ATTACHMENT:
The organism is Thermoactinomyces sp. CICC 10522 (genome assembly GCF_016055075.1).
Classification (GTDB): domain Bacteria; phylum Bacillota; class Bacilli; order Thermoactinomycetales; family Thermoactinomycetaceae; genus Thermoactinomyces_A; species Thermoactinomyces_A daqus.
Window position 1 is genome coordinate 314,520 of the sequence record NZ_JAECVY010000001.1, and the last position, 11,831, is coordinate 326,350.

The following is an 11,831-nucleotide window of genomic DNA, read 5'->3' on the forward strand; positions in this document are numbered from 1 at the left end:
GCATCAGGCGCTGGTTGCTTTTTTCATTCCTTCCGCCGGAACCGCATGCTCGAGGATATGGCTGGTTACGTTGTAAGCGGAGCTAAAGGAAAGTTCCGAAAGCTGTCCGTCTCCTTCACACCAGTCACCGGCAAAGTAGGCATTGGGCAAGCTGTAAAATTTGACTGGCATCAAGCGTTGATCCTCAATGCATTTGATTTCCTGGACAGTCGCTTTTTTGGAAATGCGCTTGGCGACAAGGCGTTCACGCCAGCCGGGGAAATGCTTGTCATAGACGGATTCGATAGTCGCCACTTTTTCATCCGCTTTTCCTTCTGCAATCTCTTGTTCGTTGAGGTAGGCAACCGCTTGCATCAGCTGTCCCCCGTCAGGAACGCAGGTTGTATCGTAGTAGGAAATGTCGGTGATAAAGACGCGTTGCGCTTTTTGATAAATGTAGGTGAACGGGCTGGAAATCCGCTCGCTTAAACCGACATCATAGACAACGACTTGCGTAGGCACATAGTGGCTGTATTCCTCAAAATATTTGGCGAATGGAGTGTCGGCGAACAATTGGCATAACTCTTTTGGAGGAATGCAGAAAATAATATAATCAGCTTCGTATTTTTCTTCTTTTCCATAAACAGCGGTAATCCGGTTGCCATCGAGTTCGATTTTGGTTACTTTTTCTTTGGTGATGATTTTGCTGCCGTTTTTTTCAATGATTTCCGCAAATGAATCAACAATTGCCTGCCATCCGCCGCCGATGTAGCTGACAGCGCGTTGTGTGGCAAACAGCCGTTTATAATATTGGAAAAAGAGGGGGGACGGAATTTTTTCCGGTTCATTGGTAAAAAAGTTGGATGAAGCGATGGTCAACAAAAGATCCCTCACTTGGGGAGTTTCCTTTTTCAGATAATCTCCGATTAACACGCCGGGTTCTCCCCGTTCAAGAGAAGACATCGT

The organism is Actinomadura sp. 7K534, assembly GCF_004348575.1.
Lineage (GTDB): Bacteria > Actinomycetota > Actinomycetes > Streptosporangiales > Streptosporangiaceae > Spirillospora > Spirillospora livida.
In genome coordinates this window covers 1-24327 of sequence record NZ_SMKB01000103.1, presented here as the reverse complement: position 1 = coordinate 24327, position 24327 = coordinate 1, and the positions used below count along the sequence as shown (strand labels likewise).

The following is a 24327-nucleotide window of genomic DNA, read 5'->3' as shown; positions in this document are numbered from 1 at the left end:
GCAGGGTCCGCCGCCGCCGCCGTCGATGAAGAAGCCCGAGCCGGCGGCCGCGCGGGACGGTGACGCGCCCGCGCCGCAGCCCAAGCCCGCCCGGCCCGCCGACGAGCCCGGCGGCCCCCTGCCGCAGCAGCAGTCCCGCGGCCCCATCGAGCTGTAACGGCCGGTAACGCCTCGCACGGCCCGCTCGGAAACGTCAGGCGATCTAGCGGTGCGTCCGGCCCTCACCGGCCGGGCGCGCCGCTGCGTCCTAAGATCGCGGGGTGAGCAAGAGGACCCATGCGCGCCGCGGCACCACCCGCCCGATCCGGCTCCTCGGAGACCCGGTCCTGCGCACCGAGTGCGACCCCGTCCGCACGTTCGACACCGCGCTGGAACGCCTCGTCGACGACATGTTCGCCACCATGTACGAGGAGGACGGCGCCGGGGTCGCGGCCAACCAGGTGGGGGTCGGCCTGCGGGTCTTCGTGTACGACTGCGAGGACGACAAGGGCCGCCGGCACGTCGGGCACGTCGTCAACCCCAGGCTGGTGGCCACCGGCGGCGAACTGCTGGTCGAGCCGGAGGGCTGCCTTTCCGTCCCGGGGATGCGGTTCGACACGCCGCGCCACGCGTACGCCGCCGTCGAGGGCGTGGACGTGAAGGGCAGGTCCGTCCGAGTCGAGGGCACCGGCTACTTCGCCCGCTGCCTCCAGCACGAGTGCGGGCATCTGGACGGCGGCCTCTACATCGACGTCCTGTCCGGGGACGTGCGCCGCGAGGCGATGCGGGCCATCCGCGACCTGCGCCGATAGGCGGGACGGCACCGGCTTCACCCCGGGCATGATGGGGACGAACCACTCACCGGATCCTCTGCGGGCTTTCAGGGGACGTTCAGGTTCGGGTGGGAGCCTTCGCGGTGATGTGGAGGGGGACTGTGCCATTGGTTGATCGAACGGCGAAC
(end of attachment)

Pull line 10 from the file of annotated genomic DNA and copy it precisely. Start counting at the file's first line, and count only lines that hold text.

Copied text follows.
GCAGGGTCCGCCGCCGCCGCCGTCGATGAAGAAGCCCGAGCCGGCGGCCGCGCGGGACGGTGACGCGCCCGCGCCGCAGCCCAAGCCCGCCCGGCCCGCCGACGAGCCCGGCGGCCCCCTGCCGCAGCAGCAGTCCCGCGGCCCCATCGAGCTGTAACGGCCGGTAACGCCTCGCACGGCCCGCTCGGAAACGTCAGGCGATCTAGCGGTGCGTCCGGCCCTCACCGGCCGGGCGCGCCGCTGCGTCCTAAGATCGCGGGGTGAGCAAGAGGACCCATGCGCGCCGCGGCACCACCCGCCCGATCCGGCTCCTCGGAGACCCGGTCCTGCGCACCGAGTGCGACCCCGTCCGCACGTTCGACACCGCGCTGGAACGCCTCGTCGACGACATGTTCGCCACCATGTACGAGGAGGACGGCGCCGGGGTCGCGGCCAACCAGGTGGGGGTCGGCCTGCGGGTCTTCGTGTACGACTGCGAGGACGACAAGGGCCGCCGGCACGTCGGGCACGTCGTCAACCCCAGGCTGGTGGCCACCGGCGGCGAACTGCTGGTCGAGCCGGAGGGCTGCCTTTCCGTCCCGGGGATGCGGTTCGACACGCCGCGCCACGCGTACGCCGCCGTCGAGGGCGTGGACGTGAAGGGCAGGTCCGTCCGAGTCGAGGGCACCGGCTACTTCGCCCGCTGCCTCCAGCACGAGTGCGGGCATCTGGACGGCGGCCTCTACATCGACGTCCTGTCCGGGGACGTGCGCCGCGAGGCGATGCGGGCCATCCGCGACCTGCGCCGATAGGCGGGACGGCACCGGCTTCACCCCGGGCATGATGGGGACGAACCACTCACCGGATCCTCTGCGGGCTTTCAGGGGACGTTCAGGTTCGGGTGGGAGCCTTCGCGGTGATGTGGAGGGGGACTGTGCCATTGGTTGATCGAACGGCGAAC